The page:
Dear JoAnnaG@, Humulus lupulus is not native to North America, it is an Old World native. Treatments that consider it native include under it Humulus americanus as a subspecies (i.e., H. lupulus subsp. americanus). Separating these two species is difficult because most of the characteristics are micromorphological and rely on density of hairs and glands on the leaf surfaces. There is one macroscropic character and that is the hairiness of the nodes (H. americanus has densely hairy nodes where the leaves are produced from the stem and H. lupulus has sparsely hairy stems). Good luck with the identification. (Wednesday, 28 July 2021)
  • Question
    aquatic .. opposite leaves and had red achenes .. co - habiting with pipewort... in Canada, Algoma District of Ontario
    Answer
    Dear Lison, you have photographed a species of Hypericum (St. John's-wort). However, I don't have enough of the plant and a clear enough image to identify it any further than the genus. Best wishes. (Monday, 26 July 2021)
  • Question
    Sorry, no camera but i think the canopy was so dense it might not have worked. Thigh high bloom stalk. orchid-shaped light violet blooms, scattered randomly about the stem on a steep very rocky hillside in a deciduous forest in ne CT. no leaves associated with that blackish stem,,,,unless they were the leaves i often saw near the bloom stalk. The flowers are alternatei would say not a well filled out column like obedient plant.Reminded me of micrantha
    Answer
    Dear sziabrowska@yahoo.com, I'm sorry but without an image I won't be able to assist. I hope you are able to get one so that I might be able to help you with an identification. (Monday, 26 July 2021)
  • Question
    Hello! I'm wondering if you might have any advice on how to tell the difference between a young Vaccinium corymbosum and Vaccinium angustifolium. I did some seed collection at Verona Beach State Park on a roadside beside pine-y woods, the very low plants were on the forest edge and the area is generally wetland-y, several Vaccinium species (including V. corymbosum and Gaylussacia grew there together. I keyed the plant out to angustifolium but the leaf didn't seem particularly "angust". Thanks!!
    Answer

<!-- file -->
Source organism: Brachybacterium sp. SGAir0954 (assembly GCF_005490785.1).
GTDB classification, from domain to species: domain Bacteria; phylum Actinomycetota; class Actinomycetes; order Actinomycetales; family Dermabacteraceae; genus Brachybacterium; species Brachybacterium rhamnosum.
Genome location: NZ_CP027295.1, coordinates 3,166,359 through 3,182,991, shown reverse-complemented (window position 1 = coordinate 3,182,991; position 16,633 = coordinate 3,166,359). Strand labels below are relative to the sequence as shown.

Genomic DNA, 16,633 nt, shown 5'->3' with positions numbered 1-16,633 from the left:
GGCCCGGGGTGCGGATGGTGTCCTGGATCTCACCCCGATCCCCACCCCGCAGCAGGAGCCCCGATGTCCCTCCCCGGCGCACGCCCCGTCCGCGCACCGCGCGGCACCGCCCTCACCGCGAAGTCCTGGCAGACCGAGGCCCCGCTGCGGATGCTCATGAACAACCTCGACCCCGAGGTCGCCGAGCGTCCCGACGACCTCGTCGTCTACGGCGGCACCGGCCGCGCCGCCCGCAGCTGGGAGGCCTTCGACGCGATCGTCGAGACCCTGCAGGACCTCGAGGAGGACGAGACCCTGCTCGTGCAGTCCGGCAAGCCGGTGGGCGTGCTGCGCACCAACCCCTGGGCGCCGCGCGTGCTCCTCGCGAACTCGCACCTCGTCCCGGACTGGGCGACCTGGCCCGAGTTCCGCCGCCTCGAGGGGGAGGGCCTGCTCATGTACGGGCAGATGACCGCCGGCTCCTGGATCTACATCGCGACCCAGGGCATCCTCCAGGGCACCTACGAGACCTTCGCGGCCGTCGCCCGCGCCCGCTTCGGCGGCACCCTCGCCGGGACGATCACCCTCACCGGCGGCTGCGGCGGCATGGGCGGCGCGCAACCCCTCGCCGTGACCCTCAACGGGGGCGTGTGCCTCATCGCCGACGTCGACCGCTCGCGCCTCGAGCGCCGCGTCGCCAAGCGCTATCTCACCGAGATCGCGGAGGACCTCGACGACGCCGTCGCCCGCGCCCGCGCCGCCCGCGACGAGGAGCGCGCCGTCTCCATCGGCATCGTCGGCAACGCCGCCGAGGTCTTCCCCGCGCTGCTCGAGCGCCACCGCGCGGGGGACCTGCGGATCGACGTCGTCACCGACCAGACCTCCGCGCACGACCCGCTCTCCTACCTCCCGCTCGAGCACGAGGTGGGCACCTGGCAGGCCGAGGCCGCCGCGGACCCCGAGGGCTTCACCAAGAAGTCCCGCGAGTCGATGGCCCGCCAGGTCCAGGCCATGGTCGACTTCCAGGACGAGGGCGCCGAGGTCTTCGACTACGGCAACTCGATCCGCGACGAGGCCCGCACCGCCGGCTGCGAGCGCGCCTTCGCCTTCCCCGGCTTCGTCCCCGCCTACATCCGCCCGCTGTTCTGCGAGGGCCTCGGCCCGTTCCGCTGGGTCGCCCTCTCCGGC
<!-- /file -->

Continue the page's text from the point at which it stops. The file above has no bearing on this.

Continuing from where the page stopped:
Dear philterfeed, good afternoon. The leaves would still be very different from each other in size--those of Vaccinium corymbosum and related species are much too large to be V. angustifolium. Best wishes. (Monday, 26 July 2021)
  • Question
    My house came with a patch of 2 meter tall goldenrod. I don't know if it is wild or planted. It is starting to bloom in late July after a lot of rain earlier in the month.
    Answer
    Dear jfc, the plant is likely Solidago altissima. This is a species with triple-nerved leaves and pubescent stems. To confirm this, I would need to know about the pubescence of the underside of the leaf--if it is pubescent across the surface (not just on the veins), then it is mostly likely that species. The involucral bracts will also be longer than in S. canadensis (when the capitula are present). Best wishes. (Monday, 26 July 2021)
  • Question
    I've keyed this plant observed today in Cheshire, Connecticut to either Polygala sanguinea or P. nuttallii (state threatened) and the key I'm using (Magee and Ahles) has the difference between them down to the calyx wings being either 3 mm or greater and exceeding the corolla (sanguinea), or 2.7 mm or less and equaling the corolla (nuttallii). I'm not exactly sure where to measure the wings from (is it the length of an individual sepal?). Any assistance would be greatly appreciated!
    Answer
    Dear mantill, good afternoon. The wing sepals are quite long on the plant you photographed (much longer than the corolla). Further, the racemes are quite thick (nearly 10 mm thick). This suggests the plant is Polygala sanguinea. Best wishes. (Monday, 26 July 2021)